On October 2, 1937 the Marijuana Tax Act was enacted. On this same day, a man named Samuel R. Caldwell was arrested by federal agents for selling Marijuana to Moses Baca, who was also arrested.

Is this still allowed, whether federally or on the state level? Can you be arrested the day a law is enacted?

1 Answer 1


The Act was enacted on August 2, 1937. Pub. 238, 75th Congress, 50 Stat. 551

It had an effective date of October 1, 1937, specified at Sec. 17:

This Act shall take effect on the first day of the second month after the month during which it is enacted.

As soon as a law defining a crime is in effect, you can be arrested for that crime.

Calder v. Bull, 3 U.S. 386 (1798) sets out the limits on ex post facto laws, as prohibited by clause 3 of Article I, Section 9 of the Constitution ("No Bill of Attainder or ex post facto Law shall be passed").

A law is prohibited if it "makes an action done before the passing of the law and which was innocent when done, criminal and punishes such action." Thus, the limit is a strict limit against retroactivity, but a law can become effective immediately.

Justice Story, in In re Richardson et al. 2 Story, 571 (1843) wrote:

[...] it appears to me, that in all cases of public laws, the very time of the approval constitutes, and should constitute, the guide as to the time, when the law is to have its effect [...]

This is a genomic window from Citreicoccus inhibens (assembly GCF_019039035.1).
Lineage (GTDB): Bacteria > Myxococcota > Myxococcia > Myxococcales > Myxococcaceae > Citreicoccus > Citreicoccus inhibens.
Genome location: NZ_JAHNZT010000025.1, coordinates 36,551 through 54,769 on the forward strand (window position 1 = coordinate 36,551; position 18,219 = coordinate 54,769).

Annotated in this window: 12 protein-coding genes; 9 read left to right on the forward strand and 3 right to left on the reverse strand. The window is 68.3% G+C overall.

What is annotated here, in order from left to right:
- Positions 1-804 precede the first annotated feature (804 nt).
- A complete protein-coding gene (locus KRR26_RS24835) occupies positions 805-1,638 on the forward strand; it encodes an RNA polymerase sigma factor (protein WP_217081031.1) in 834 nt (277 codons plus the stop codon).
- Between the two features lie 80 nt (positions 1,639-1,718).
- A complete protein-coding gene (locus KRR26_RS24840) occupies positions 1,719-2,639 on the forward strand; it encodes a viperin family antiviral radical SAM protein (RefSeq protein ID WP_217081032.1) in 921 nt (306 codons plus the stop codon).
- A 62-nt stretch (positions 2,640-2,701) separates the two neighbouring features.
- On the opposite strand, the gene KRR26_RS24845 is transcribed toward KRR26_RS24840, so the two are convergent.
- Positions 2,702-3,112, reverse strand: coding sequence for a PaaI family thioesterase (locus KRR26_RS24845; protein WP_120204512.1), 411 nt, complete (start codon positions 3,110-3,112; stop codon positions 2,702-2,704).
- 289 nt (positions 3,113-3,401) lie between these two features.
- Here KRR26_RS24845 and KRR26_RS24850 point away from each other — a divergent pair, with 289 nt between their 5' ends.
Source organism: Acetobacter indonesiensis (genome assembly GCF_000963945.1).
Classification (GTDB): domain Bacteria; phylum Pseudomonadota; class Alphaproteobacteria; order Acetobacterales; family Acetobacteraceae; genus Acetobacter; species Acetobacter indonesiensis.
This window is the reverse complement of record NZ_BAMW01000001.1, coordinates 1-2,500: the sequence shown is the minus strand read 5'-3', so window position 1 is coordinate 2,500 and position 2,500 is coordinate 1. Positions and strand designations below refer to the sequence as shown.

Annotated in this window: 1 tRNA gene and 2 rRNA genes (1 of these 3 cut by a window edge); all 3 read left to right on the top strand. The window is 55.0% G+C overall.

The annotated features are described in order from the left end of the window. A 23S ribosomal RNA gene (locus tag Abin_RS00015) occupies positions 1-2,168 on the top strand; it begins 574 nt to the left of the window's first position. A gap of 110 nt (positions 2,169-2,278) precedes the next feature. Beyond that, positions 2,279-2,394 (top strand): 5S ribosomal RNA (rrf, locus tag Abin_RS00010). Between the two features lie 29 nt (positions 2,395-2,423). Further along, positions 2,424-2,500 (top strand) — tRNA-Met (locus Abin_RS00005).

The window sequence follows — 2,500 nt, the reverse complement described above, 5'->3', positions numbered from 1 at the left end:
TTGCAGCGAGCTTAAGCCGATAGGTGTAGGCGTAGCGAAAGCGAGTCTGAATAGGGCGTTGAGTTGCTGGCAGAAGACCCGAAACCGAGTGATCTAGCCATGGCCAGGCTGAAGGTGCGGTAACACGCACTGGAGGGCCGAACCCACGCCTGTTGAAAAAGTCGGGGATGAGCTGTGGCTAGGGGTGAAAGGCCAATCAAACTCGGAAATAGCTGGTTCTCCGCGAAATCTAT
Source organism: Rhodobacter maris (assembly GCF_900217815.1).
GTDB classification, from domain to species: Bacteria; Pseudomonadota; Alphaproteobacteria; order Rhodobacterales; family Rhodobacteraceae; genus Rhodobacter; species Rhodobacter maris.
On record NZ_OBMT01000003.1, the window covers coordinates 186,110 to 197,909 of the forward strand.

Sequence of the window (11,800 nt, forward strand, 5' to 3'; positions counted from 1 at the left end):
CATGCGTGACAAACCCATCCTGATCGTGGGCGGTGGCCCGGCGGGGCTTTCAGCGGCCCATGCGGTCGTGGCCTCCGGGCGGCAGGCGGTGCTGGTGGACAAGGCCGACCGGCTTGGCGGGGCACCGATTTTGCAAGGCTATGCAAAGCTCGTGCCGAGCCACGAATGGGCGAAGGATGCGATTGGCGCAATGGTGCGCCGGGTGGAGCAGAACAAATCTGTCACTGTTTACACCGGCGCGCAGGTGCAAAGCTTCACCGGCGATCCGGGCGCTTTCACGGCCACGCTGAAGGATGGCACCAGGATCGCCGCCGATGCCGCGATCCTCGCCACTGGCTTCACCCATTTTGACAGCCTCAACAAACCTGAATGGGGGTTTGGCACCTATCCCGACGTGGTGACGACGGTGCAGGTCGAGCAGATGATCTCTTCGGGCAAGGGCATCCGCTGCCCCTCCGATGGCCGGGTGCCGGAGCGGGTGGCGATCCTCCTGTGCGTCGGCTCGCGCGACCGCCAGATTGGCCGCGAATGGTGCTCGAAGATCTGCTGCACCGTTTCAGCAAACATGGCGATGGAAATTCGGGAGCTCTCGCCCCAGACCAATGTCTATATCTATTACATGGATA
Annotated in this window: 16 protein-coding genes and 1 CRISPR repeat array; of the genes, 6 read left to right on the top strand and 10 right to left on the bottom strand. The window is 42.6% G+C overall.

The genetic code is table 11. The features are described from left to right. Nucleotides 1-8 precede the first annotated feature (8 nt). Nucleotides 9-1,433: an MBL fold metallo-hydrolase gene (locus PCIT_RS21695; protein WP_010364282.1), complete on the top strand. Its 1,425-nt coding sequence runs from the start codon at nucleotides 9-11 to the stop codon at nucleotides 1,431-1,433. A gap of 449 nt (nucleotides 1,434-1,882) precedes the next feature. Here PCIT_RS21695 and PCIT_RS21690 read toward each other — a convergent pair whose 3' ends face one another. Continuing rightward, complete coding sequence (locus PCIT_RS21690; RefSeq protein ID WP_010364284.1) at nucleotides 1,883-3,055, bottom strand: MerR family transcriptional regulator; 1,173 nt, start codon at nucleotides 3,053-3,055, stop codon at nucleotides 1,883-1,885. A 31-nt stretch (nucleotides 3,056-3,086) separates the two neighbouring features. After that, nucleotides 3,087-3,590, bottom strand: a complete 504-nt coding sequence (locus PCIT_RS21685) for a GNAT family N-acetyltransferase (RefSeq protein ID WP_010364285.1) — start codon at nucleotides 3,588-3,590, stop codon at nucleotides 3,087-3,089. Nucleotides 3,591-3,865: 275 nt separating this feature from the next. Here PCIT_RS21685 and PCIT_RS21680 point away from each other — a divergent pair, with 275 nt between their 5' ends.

The legislature have it in their power to prescribe the very moment, in futuro, after the approval, when a law shall have effect.

  • It looks like the Wikipedia article has incorrect information. It says the law was "enacted" on Oct. 2, but I see that's not the case. Thank you K-C, answer accepted!
    – Cannabijoy
    Commented Jan 14, 2017 at 5:14
  • This raises an interesting question. Suppose a legislature passes a law which is to have immediate effect, and the governor signs it immediately. Shortly thereafter, Jane is caught violating the law, but circumstances are such that she could not reasonably have been aware of its passage. (Suppose she's in a remote area and has no radio, phone, or contact with others.) Can she be convicted? Commented Jan 14, 2017 at 5:55
  • Ignorance of the law is not a defence. Jane gets busted and convicted, assuming evidence sufficient.
    – user4657
    Commented Jan 14, 2017 at 6:09
  • 2
    @NateEldredge Yes. While it might appear that the unfairness caused by ex post facto laws is the same unfairness caused by ignorance of existing law, Shevlin-Carpenter Co. v. Minnesota 218 U.S. 57 (1910) held that "Innocence cannot be asserted as to an action which violates existing law, and ignorance of law will not excuse."
    – K-C
    Commented Jan 14, 2017 at 6:09
  • 2
    @NateEldredge However, there are certain circumstances where due process trumps the "ignorance of the law is no excuse" principle. Lambert v. California, 355 U.S. 225 (1957) concerned a law which punished wholly passive failure to act under circumstances that don't on their own alert the doer to the consequences of his deed (criminals visiting the city for more than five days had to register). This law was held to violate the Due Process clause of the 14th Amendment.
    – K-C
    Commented Jan 14, 2017 at 6:18

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